The local government geospatial alliance(LGGA), had a meeting down in Wellington on 13 February. I thought I'd give you a quick update of what we talked about at that meeting.
We are still trying to secure representation from a number of regions, LGGA members will be approaching these regions for representatives.
Historic aerial imagery
LINZ have negotiated a contract with Opus to get the historic aerial imagery scanned. Opus have built a new archive for the Crown imagery which was opened mid-February. BOPLASS imagery is on the priority list. Scanning will be targeted towards the older imagery first, urban areas, coastal areas, lifestyle areas (potential to be redeveloped).
We have applied significant pressure to get post-processing of the imagery completed, LINZ are considering acting as a clearinghouse to support this.
We have also applied pressure for Opus to put on a second shift scanning the imagery, this will speed up the delivery of the imagery.
We’re anticipating receiving some completed surveys in the next few months.
Linz have been running a number of addressing workshops around the country (Auckland, Manawatu), these have been well received.
A number of addressing initiatives underway from LINZ, Regions, Unitary’s – these need to be kept clear, and not confused.
LINZ taking “sore-thumb” approach to prioritising areas for regional consultation.
The dataset is continuing to grow through chasing requests to all councils. 11 of the 16 Regionals councils and 23 of the 67 TA’s have provided data.
LDS Statistics for the tracks data indicate that 25,000km’s track have been loaded; this data has been downloaded 187 times with 1500 views.
One of the challenges we face is that duplicate track records exist across agencies, we are attempting to find a process to resolve this challenge.
The key outstanding task for this project is to define and establish a maintenance process for the tracks data.
A coverage map highlighting councils and districts that have not provided data will be updated and published on the LGGA blog.
Beca have completed a stocktake on behalf of LINZ on elevation.
A summary of their findings are:
There is broad support for a larger central government role in coordination (similar to imagery).
The information of available datasets has provided LINZ with a good inventory and we are considering aggregating existing LiDAR DEMS and point clouds.
Data and accuracy problems cause workarounds resulting in not being able to fully utilise the data.
Historic DEMs are not accurate for current demands, causing parties to collaborate to create new data.
The following activities were initiated after the initial discussions and are currently in progress and part of LINZ’s 2014/15 work plan:
Improve (LINZ’s) knowledge of existing elevation products and explore a coordination role similar to the national imagery role (LINZ) took on over the past few years.
Quality assessment and quantification of the various open license national coverage DEMs of New Zealand.
Explore a national "best available" approach providing the systematic framework to incorporate better data as it becomes available.
Options analysis of technologies and approaches in data capture and management.
A summary of other nation's approaches.
Develop user case studies to estimate economic benefit to three focus areas/sectors:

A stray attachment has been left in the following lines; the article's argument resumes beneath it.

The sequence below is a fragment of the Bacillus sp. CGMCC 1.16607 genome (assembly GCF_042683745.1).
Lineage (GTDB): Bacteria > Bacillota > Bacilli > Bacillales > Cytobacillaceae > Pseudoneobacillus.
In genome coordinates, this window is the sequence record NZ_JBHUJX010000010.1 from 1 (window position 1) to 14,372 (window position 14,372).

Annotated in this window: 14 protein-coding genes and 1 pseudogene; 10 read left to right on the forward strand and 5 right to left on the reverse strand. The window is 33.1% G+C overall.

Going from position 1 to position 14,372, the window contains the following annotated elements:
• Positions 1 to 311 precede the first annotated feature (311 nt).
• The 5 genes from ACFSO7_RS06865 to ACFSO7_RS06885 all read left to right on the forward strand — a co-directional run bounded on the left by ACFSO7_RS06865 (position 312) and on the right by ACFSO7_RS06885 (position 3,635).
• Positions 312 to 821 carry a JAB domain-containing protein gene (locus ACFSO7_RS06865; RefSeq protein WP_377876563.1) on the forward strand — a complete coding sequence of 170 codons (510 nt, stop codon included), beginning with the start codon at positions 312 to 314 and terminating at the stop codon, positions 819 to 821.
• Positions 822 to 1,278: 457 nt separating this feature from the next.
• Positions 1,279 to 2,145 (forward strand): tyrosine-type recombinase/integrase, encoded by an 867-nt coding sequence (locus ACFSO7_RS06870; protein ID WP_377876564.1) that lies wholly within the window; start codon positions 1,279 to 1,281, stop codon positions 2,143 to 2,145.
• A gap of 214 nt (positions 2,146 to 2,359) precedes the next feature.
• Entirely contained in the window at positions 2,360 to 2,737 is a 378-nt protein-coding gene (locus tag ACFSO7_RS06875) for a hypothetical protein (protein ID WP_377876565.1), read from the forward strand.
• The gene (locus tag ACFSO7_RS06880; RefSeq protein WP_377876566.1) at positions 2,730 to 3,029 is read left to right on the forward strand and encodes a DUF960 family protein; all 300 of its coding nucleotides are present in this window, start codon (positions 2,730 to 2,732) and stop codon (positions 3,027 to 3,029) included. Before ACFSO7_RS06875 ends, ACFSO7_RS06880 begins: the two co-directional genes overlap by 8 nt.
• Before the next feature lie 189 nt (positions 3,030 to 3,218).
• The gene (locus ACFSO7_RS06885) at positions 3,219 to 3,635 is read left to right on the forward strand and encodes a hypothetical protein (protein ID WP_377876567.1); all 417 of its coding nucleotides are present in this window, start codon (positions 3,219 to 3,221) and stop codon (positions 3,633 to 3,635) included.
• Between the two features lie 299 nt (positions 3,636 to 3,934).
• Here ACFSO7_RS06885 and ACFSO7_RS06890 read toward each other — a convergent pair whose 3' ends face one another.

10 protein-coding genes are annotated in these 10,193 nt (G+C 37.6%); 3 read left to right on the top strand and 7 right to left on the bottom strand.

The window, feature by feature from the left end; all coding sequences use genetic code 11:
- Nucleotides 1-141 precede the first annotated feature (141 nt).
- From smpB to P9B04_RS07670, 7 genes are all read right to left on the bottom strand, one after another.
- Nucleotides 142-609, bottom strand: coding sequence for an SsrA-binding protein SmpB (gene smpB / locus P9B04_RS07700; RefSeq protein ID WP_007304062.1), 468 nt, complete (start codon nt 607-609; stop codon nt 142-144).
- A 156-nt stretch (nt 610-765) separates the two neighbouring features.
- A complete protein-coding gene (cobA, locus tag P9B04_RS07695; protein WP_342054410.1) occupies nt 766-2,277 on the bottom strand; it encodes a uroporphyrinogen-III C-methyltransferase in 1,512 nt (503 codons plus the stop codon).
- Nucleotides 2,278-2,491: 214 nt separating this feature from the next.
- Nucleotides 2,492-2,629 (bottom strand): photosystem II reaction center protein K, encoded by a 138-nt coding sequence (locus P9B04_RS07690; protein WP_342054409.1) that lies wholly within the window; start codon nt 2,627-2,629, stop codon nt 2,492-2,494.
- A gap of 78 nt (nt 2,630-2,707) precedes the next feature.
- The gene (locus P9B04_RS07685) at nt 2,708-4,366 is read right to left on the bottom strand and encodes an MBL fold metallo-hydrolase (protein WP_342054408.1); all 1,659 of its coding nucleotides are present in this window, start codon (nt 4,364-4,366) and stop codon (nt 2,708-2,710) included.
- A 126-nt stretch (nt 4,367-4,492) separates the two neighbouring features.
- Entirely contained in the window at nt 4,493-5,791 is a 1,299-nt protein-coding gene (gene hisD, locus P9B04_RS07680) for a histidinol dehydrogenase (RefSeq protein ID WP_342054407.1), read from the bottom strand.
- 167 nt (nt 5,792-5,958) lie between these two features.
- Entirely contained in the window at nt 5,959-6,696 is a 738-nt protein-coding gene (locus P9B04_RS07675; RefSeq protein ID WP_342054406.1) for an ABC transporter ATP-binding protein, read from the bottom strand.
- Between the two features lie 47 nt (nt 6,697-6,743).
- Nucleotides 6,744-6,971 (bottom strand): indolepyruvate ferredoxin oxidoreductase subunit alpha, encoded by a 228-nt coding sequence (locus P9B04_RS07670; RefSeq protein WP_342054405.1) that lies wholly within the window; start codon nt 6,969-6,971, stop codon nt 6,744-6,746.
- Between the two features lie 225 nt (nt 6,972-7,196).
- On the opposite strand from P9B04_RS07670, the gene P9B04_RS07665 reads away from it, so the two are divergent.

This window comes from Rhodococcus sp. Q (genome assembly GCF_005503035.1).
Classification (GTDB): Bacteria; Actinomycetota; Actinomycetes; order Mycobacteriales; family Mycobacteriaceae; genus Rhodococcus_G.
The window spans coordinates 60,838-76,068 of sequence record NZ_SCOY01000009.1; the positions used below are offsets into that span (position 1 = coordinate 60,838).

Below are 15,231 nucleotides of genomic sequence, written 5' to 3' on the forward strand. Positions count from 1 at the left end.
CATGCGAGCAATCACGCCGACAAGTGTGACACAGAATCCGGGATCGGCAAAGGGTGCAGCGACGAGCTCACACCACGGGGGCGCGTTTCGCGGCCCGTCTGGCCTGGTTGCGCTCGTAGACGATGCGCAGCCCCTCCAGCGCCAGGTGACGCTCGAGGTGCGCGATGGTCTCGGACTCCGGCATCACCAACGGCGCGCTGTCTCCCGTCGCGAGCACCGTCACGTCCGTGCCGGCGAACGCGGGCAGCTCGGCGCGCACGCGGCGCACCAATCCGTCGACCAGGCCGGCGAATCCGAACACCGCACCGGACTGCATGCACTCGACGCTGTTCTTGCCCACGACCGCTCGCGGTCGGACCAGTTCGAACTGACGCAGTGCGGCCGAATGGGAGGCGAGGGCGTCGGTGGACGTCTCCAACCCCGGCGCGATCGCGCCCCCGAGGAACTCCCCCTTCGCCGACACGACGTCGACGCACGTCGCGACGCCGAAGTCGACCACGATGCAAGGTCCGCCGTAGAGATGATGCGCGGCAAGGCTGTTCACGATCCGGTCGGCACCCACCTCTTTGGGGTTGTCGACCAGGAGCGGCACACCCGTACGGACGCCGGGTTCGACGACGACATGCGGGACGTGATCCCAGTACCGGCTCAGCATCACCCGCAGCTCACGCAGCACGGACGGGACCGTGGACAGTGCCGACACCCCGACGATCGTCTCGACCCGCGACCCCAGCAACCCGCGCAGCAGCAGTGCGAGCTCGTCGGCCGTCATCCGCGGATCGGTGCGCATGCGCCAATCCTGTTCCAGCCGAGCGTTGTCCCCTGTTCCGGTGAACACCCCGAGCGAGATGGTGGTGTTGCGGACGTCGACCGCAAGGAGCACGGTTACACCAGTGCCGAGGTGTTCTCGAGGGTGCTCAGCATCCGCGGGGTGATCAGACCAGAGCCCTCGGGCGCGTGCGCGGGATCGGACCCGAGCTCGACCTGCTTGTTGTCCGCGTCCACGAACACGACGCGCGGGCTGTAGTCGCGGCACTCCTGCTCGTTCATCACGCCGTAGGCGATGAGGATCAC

Flood risk mitigation
Coastal zone management
LGGA have provided some additional feedback to LINZ regarding the elevation programme. This includes:
We are supportive of a coordination role.
Develop standards and templates that councils can use when purchasing lidar, DEM’s etc.
councils often use elevation data for catchment modelling, consider hydrographically correct DTM as a standard offering.
Extend scope of case studies to include additional agencies (e.g. forestry etc.)
LDS for Canterbury
Iain Campion presented a summary of the work that Canterbury regional Council are doing with LINZ to develop an LDS instance for their area. This is a pilot project which is expected to last 12 months.
LGGA members were very enthusiastic about the potential of a local government LDS as it would:
Support LG’s success in adopting the open data declaration as data hosted by LG LDS would meet the technical standards.
Facilitate LG spatial data sharing as there would be a focal point to work to.
This has been raised with LINZ but has not proceeded due to the pilot project having constrained scope, timelines and budget.
What LGGA should be doing in 2015
We had a discussion about what LGGA should be focusing on in 2015. We are tight for resources and time they need to ensure our efforts are focused on what adds the most amount of value to local government geospatial.
The LGGA should:
Be clear on how our work delivers outcomes.
Develop a communications plan.
Establish a catchy tagline/elevator pitch.
Begin putting together a geospatial toolkit.
Develop shared PowerPoint updates on LGGA.
Tracks project, only once maintenance processes sorted.
Being clear on how I work delivers outcomes.
Networking and communications between local government and central government.
Representing our regional advisory groups.
High visibility storytelling.
With regional advisory groups.
Projects supporting open data.
Facilitate the reuse of Geo enable data.
ALGIM GIS symposium
LGGA will prepare a workshop for the afternoon of the first day on the ALGIM GIS symposium. This will start with a short update on LGGA and what we've been doing, followed by a couple of rounds of workshops focusing on collaboration and sharing.
Will be in April over video conference facilities.
Photo of LGGA members attending recent meeting
Members from left to right: Iain Campion, Sean Hodges, Susan Shaw, Gill Lawrence, Hayleigh Brereton, Dave Withington, Rob Garrett